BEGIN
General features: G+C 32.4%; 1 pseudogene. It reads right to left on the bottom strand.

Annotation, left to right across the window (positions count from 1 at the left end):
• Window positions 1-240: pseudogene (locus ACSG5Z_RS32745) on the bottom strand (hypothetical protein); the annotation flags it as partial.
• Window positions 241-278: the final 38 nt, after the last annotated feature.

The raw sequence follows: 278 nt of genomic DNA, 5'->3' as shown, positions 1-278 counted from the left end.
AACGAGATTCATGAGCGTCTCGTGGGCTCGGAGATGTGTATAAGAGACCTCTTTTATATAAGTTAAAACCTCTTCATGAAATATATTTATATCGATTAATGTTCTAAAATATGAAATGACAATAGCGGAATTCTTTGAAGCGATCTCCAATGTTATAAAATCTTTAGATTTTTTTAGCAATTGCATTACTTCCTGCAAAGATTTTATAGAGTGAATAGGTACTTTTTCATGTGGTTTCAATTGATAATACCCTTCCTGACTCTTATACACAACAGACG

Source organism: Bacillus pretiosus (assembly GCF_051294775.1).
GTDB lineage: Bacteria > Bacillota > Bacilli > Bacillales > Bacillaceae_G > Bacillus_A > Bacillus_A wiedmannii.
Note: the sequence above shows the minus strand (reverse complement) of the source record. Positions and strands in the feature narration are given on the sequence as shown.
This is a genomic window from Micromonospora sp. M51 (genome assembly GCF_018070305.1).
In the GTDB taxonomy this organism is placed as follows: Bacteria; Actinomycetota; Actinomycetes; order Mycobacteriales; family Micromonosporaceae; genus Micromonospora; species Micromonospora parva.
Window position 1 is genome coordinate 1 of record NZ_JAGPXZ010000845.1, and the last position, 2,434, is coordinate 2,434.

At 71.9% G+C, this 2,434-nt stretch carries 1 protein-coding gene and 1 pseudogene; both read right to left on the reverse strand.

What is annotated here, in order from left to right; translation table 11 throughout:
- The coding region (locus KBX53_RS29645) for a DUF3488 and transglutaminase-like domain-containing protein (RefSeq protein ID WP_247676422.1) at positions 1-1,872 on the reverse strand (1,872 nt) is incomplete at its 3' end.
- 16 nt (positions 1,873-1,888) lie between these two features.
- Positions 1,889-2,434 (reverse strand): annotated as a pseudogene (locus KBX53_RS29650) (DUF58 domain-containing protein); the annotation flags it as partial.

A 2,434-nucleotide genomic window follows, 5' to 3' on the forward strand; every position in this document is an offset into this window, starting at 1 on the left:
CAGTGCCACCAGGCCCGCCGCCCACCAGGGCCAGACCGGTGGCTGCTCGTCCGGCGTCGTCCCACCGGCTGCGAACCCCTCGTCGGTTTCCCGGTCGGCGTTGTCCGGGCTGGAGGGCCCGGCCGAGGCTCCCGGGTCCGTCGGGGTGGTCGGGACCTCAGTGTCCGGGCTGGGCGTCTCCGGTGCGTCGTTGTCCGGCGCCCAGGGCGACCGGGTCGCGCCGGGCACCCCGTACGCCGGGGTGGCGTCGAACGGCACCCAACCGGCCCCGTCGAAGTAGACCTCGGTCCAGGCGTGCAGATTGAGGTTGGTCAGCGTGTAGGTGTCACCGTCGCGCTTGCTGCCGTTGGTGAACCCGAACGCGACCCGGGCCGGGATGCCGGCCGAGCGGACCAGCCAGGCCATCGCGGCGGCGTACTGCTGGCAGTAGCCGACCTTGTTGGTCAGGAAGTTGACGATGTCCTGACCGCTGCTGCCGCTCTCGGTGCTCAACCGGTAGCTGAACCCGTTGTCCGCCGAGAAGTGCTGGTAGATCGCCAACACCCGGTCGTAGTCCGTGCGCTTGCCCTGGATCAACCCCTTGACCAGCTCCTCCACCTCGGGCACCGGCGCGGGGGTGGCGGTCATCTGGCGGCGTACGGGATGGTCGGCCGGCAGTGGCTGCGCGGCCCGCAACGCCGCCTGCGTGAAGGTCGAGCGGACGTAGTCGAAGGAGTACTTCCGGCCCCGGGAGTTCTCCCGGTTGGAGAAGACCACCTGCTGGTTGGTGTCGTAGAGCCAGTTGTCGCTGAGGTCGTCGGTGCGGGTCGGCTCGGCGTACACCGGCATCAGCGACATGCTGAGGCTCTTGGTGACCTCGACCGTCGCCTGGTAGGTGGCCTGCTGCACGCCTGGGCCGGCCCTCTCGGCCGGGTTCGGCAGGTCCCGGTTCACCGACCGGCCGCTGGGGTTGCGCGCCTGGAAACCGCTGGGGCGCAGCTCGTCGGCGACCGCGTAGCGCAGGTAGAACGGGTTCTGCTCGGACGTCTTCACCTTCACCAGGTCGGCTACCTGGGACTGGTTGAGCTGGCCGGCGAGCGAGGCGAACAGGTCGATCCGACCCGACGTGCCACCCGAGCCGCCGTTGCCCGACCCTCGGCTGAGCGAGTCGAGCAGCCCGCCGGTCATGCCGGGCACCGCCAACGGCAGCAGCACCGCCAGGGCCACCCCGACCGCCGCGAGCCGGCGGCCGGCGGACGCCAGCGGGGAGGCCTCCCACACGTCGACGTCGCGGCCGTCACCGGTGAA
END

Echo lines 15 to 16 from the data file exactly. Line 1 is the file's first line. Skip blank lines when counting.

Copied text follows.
- The coding region (locus KBX53_RS29645) for a DUF3488 and transglutaminase-like domain-containing protein (RefSeq protein ID WP_247676422.1) at positions 1-1,872 on the reverse strand (1,872 nt) is incomplete at its 3' end.
- 16 nt (positions 1,873-1,888) lie between these two features.